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What are Voltage Regulators?

By Katharine Swan
Updated May 16, 2024
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Voltage regulators are electromechanical components that maintain a consistent output of volts, which are units of electromotive force. Electric or electronic components are often made to accept certain maximum voltages and can be badly damaged by power surges. Low voltage, on the contrary, might not provide enough power for the components to function. Regulators keep the voltage within the range that the components can safely accept and use to function properly.

In Electronic Devices

A computer is an example of an electronic device that requires a voltage regulator. The regulator transmits the voltage from the computer's power supply at a level that will not damage the microprocessor. A computer might need more than one regulator, depending on the system. Some computers use special programmable regulators that interface with the microprocessor to ensure a specific voltage level.

In Automobiles

Cars also use voltage regulators within the system that maintains the battery's charge. Regulators usually are part of the car's alternator, although many cars, particularly older cars and modern American models, have exterior voltage regulators. Alternators or generators are used to generate power, which is fed into the car's battery to maintain a full charge. The power generated by the car's charging system is also used to run the car's electrical systems, such as its headlights, stereo, power windows and ventilation systems.

The car's alternator or generator has a pulley on one side that is turned by one of the engine's drive belts; the force of the engine is used to run the alternator or generator. The engine's speed varies during acceleration and shifting gears, so voltage regulators are needed to control the output produced by the alternator or generator. Without a regulator, the engine could produce an excessively high voltage output when the car is being driven at faster speeds, sending a surge through the system, overcharging the battery and damaging the car's electrical systems. A very low voltage output might not produce enough power to maintain the battery's charge and run the car's electronic systems, creating a load on the battery and potentially reducing the battery's life.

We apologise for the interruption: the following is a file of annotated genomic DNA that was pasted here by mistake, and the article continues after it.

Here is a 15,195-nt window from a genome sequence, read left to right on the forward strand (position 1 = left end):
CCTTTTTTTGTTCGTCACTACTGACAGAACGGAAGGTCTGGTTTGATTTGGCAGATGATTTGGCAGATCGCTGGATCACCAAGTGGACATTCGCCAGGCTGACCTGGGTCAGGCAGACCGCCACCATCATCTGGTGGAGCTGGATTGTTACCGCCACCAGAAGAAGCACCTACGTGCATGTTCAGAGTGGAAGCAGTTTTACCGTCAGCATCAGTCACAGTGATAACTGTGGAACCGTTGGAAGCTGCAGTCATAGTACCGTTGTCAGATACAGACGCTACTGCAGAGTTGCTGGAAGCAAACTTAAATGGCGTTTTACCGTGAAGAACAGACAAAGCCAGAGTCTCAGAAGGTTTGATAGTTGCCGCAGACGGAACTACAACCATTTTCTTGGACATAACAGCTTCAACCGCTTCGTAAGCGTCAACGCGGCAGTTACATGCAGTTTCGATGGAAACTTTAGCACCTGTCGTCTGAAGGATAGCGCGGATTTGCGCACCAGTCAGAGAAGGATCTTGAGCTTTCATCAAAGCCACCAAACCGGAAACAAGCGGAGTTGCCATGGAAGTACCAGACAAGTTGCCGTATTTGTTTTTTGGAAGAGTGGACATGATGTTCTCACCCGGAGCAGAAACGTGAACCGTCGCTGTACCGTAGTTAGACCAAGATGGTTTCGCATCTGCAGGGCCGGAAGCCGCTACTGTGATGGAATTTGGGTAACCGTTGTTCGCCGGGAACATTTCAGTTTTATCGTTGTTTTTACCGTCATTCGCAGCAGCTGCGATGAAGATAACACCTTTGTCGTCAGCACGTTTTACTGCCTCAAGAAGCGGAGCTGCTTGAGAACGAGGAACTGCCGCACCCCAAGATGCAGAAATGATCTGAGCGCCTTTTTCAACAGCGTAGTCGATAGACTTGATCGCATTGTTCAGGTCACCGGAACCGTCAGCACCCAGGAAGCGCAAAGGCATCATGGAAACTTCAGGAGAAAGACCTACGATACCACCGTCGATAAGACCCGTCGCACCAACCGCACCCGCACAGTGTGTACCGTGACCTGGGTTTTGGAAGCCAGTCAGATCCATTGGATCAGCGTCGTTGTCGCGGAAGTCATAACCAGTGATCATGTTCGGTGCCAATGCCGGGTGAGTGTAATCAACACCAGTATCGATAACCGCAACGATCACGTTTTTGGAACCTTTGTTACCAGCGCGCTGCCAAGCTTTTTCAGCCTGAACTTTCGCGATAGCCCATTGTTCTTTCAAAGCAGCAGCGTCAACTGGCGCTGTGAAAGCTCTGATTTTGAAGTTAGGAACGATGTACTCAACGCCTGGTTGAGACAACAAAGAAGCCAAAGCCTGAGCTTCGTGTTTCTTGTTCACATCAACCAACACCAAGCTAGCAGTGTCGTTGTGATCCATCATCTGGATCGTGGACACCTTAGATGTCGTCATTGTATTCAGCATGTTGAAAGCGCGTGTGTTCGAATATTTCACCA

Replacing Regulators

When voltage regulators stop working, they need to be replaced. Regulators for computers or other basic household electronics are available through dealers that specialize in electronic components. For cars, voltage regulators are available from dealerships or aftermarket parts stores. Some cars might have external voltage regulators, in which case they can be purchased separately and easily replaced. Most cars' voltage regulators are inside the alternator, however, so the owner would need to buy a new alternator or rebuild the existing alternator with a new voltage regulator.

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Discussion Comments

By serenesurface — On Feb 05, 2011

@anon33391-- I believe what you need is a voltage converter. The US uses 110v for devices whereas Europe uses 220v. A converter helps convert one to the other and will allow you to use American bought devices in Europe and vice versa.

Many electronics these days are made to suit both of these voltage systems. If you check the electrical plug of your electronic device or its manual, it will tell you if it is adapted for both 110v and 220v. Usually, there is a small switch that allows you to switch back and forth to these voltages. If it is made to suit both, you don't need to buy a voltage regulator circuit or converter.

By fify — On Feb 03, 2011

This explains why my electricity went out the other day! I moved to a new place and plugged in an electrical heater. Clearly, there was no voltage regulator...my new heater is unusable now. I do wish I had bought a device for voltage regulation before I started using it!

By anon33391 — On Jun 05, 2009

I have a Sony Vaio and am going to the Netherlands and Germany. What adapter or regulator do I need to use it there? Thank You, Judy

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